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War crimes trial to begin at Gitmo

Salim Hamdan, 38, who has been jailed at Guantanamo for more than six years, could get life in prison on terror charges.

Associated Press

Salim Hamdan, 38, who has been jailed at Guantanamo for more than six years, could get life in prison on terror charges.

MIAMI — Senior U.S. military officers will be mobilized from around the world this weekend to serve as a jury pool at Guantanamo Bay in the Pentagon's first war crimes trial since World War II.

In a victory for the Bush administration in its protracted quest to prosecute terror suspects held at Guantanamo, a federal judge in Washington rejected defense attorneys' appeals Thursday to halt the trial of Osama bin Laden's former driver, Salim Hamdan of Yemen. It will get under way Monday.

Hamdan's lawyers had argued before both U.S. District Judge James Robertson and the military judge hearing pretrial motions at Guantanamo, Navy Capt. Keith Allred, that the trial should be delayed until civilian judges weigh the constitutionality of the tribunal's rules and procedures.

Robertson said that those challenges could be brought during or after the trial and that he would respect "the balance struck by Congress" when it created the war crimes tribunal with the 2006 Military Commissions Act.

Allred rejected defense contentions that Hamdan is entitled to constitutional protections beyond the right of habeas corpus upheld by the U.S. Supreme Court on June 12.

Hamdan will be the first of 265 Guantanamo prisoners to be tried on terrorism charges, and his appearance before Allred and a panel of at least seven senior officers will allow the Bush administration to demonstrate whether the tribunal it created nearly seven years ago can produce convictions.

Robertson's refusal to postpone the start of the trial also allows the Republican administration to put some terrorism suspects on trial before the presidential election. Trials of Canadian prisoner Omar Khadr and five men facing death penalty charges for alleged involvement in the Sept. 11 terrorist attacks are also expected to begin before early November.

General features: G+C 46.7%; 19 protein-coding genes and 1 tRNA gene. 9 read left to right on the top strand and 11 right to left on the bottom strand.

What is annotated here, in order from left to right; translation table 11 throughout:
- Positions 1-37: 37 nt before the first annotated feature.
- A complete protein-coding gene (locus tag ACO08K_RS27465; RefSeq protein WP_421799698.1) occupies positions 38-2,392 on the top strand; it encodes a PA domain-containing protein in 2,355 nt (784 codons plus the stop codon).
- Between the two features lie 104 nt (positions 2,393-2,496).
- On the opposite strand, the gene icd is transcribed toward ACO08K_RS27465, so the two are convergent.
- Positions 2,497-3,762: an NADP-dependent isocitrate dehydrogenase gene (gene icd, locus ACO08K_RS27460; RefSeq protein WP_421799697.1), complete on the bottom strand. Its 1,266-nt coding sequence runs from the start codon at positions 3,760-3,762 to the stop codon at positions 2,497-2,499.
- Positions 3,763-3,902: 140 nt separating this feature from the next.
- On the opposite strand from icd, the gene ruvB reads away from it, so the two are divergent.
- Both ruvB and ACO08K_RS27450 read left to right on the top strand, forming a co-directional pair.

If Hamdan were to be convicted and sentenced and the Sept. 11 defendants, including confessed mastermind Khalid Sheikh Mohammed, are tried this fall, it could be more difficult for the next administration to dismantle a judicial system that keeps the reputed terrorists off U.S. soil.

Both presumptive presidential nominees, Republican John McCain and Democrat Barack Obama, have said they want to close Guantanamo.

This week, Khadr's lawyers released video excerpts from a 2003 interrogation of the 16-year-old in which he wept and begged for help. In the video that Pentagon officials fought to keep out of the public eye, Khadr also tells his Canadian interrogator that he was mistreated in U.S. custody and removes his shirt to show wounds he said hadn't healed.

Khadr's trial is set for October, but his military defense lawyer, Lt. Cmdr. William C. Kuebler, has been pressing for his now 21-year-old client to be released or transferred to Canada where he could be tried in a legal system that respects international covenants on the treatment of child soldiers.

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Former Attorney General John Ashcroft disavowed the now-defunct legal reasoning used to justify harshly questioning terrorism suspects in House Judiciary Committee testimony Thursday, but dug in his heels to defend White House officials who pressured him while he was hospitalized four years ago to approve terror surveillance programs.

War crimes trial to begin at Gitmo 07/17/08 [Last modified: Monday, November 1, 2010 4:19pm]
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